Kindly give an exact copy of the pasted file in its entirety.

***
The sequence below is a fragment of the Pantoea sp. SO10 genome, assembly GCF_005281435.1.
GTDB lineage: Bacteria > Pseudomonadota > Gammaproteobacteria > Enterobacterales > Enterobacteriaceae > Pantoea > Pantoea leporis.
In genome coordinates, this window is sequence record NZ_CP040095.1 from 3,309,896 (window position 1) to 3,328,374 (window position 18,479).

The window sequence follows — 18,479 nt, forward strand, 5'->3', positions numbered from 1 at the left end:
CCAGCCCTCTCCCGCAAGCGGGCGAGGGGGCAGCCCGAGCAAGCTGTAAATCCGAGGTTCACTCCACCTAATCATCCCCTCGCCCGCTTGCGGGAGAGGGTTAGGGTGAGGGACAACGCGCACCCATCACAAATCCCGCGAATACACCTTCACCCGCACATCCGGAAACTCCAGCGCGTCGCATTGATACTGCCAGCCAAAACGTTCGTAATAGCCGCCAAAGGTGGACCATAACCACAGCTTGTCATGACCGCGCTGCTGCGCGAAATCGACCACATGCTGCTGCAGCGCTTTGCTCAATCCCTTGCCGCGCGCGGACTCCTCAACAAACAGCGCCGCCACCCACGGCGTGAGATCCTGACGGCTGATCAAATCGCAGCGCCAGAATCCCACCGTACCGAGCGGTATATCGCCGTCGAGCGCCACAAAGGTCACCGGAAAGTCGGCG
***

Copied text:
The sequence below is a fragment of the Pantoea sp. SO10 genome, assembly GCF_005281435.1.
GTDB lineage: Bacteria > Pseudomonadota > Gammaproteobacteria > Enterobacterales > Enterobacteriaceae > Pantoea > Pantoea leporis.
In genome coordinates, this window is sequence record NZ_CP040095.1 from 3,309,896 (window position 1) to 3,328,374 (window position 18,479).

The window sequence follows — 18,479 nt, forward strand, 5'->3', positions numbered from 1 at the left end:
CCAGCCCTCTCCCGCAAGCGGGCGAGGGGGCAGCCCGAGCAAGCTGTAAATCCGAGGTTCACTCCACCTAATCATCCCCTCGCCCGCTTGCGGGAGAGGGTTAGGGTGAGGGACAACGCGCACCCATCACAAATCCCGCGAATACACCTTCACCCGCACATCCGGAAACTCCAGCGCGTCGCATTGATACTGCCAGCCAAAACGTTCGTAATAGCCGCCAAAGGTGGACCATAACCACAGCTTGTCATGACCGCGCTGCTGCGCGAAATCGACCACATGCTGCTGCAGCGCTTTGCTCAATCCCTTGCCGCGCGCGGACTCCTCAACAAACAGCGCCGCCACCCACGGCGTGAGATCCTGACGGCTGATCAAATCGCAGCGCCAGAATCCCACCGTACCGAGCGGTATATCGCCGTCGAGCGCCACAAAGGTCACCGGAAAGTCGGCG